Has the Ice Bucket Challenge Become Just a Game?

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ALS VID

The ice bucket challenge was originally created to bring awareness and raise funding to support the battle against Amyotrophic Lateral Sclerosis (ALS) or Lou Gehrig’s Disease.

This is a fantastic movement started by a Boston College Baseball captain, Pete Frates, who was diagnosed with ALS in 2012. Someone calls you out to complete the challenge, and if you don’t, you have to make a $100 donation to the ALS organization of your choice.

The challenge includes taking a bucket of ice water, dumping it on your head, and calling out three new people to complete the same challenge within 24 hours––all in an effort to raise funding and awareness for ALS. This challenge has blown up on social media and resulted in raising over a million dollars this past weekend alone.

But Tyler Brown & Steve Rosenfield still aren’t satisfied. They say that the icebucket challenge has become a game more than a tool to raise funds and awareness for ALS. They want to “flip the script” on the #icebucketchallenge. In the below video, Tyler says, “Instead of dumping ice on your head to avoid a donation, you’re actually going to make a donation to avoid getting ice dumped on your head.” Take a look.

What is ALS?

Amyotrophic lateral sclerosis (ALS), often referred to as “Lou Gehrig’s Disease,” is a progressive neurodegenerative disease that affects nerve cells in the brain and the spinal cord. Motor neurons reach from the brain to the spinal cord and from the spinal cord to the muscles throughout the body. The progressive degeneration of the motor neurons in ALS eventually leads to their death. When the motor neurons die, the ability of the brain to initiate and control muscle movement is lost. With voluntary muscle action progressively affected, patients in the later stages of the disease may become totally paralyzed.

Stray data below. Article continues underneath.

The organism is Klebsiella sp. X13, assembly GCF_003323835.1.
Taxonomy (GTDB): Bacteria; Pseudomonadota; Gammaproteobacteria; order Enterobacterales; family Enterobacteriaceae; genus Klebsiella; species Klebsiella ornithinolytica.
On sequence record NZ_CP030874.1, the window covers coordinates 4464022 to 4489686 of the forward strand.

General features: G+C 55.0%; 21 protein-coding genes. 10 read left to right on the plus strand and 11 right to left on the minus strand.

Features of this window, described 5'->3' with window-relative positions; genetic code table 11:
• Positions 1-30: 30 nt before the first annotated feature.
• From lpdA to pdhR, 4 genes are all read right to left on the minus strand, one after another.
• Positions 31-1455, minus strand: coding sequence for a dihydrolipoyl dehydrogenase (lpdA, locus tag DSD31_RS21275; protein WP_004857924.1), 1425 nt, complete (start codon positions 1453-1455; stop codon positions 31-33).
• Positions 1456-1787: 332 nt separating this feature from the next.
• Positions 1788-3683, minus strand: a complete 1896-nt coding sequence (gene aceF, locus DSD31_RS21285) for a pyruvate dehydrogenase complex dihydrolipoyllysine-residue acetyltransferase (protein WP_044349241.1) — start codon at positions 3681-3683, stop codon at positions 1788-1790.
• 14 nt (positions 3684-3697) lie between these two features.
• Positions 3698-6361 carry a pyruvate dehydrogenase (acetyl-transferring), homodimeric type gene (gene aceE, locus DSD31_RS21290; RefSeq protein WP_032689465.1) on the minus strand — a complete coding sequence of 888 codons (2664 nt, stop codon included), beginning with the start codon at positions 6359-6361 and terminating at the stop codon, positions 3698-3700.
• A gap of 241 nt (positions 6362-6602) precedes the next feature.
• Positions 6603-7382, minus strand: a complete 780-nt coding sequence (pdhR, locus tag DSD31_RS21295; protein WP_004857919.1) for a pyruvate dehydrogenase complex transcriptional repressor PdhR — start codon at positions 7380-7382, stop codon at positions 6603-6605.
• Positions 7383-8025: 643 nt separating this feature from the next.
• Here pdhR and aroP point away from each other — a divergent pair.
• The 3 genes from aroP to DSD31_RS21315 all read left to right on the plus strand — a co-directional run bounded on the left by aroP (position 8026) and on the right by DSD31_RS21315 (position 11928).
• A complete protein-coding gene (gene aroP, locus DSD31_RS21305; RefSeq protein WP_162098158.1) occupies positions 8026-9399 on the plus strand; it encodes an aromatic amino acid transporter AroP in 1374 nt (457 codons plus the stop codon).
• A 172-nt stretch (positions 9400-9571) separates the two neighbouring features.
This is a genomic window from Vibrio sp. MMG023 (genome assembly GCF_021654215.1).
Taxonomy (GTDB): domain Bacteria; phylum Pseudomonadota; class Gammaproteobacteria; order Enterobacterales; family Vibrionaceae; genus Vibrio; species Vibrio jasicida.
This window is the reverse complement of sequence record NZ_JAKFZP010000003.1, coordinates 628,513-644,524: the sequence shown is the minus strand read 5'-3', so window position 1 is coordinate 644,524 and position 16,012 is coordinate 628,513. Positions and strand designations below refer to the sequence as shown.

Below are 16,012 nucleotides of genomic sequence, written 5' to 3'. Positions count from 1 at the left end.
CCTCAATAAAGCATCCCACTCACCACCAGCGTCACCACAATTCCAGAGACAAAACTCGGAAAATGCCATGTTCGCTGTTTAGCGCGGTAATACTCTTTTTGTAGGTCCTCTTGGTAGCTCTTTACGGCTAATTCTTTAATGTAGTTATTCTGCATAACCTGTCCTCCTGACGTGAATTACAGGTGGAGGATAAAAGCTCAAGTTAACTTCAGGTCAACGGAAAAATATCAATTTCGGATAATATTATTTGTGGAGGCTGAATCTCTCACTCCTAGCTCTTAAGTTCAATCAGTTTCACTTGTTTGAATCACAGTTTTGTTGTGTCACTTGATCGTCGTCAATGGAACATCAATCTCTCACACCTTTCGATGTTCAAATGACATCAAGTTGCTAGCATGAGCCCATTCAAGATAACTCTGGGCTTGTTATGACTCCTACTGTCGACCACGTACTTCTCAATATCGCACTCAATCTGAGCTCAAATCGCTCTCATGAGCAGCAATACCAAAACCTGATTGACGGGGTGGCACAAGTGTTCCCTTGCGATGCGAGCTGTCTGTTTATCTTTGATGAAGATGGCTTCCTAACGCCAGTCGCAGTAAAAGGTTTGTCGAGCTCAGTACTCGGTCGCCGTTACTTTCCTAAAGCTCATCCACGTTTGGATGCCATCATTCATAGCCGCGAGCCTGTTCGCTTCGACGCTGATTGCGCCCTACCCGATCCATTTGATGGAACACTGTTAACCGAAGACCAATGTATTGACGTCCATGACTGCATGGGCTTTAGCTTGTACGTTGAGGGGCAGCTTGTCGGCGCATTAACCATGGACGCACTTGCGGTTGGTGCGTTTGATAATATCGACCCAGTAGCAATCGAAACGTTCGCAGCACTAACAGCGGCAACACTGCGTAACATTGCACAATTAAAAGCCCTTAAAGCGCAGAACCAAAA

I had no idea what ALS was until I started researching because of this ice bucket challenge.

From talking to Tyler & Steve, they say this challenge is a great start to raising awareness about ALS, but there needs to be some serious follow through on the donation end.

Tyler Brown’s frustration with people losing sight of the challenge’s cause stems from personal experience. Currently working with a non-profit, he knows the difficulty of getting awareness and donations for a cause.

“How many people actually mention ALS in their videos? Half? It’s awesome to see the success of the challenge so far and I’m stoked to see people just getting up for something, but if we put the donation before the game then they’ll get awareness, potentially more money, and the same amount of fun. Non-profits live and die by donations and at the end of the day is the most important part of it all.”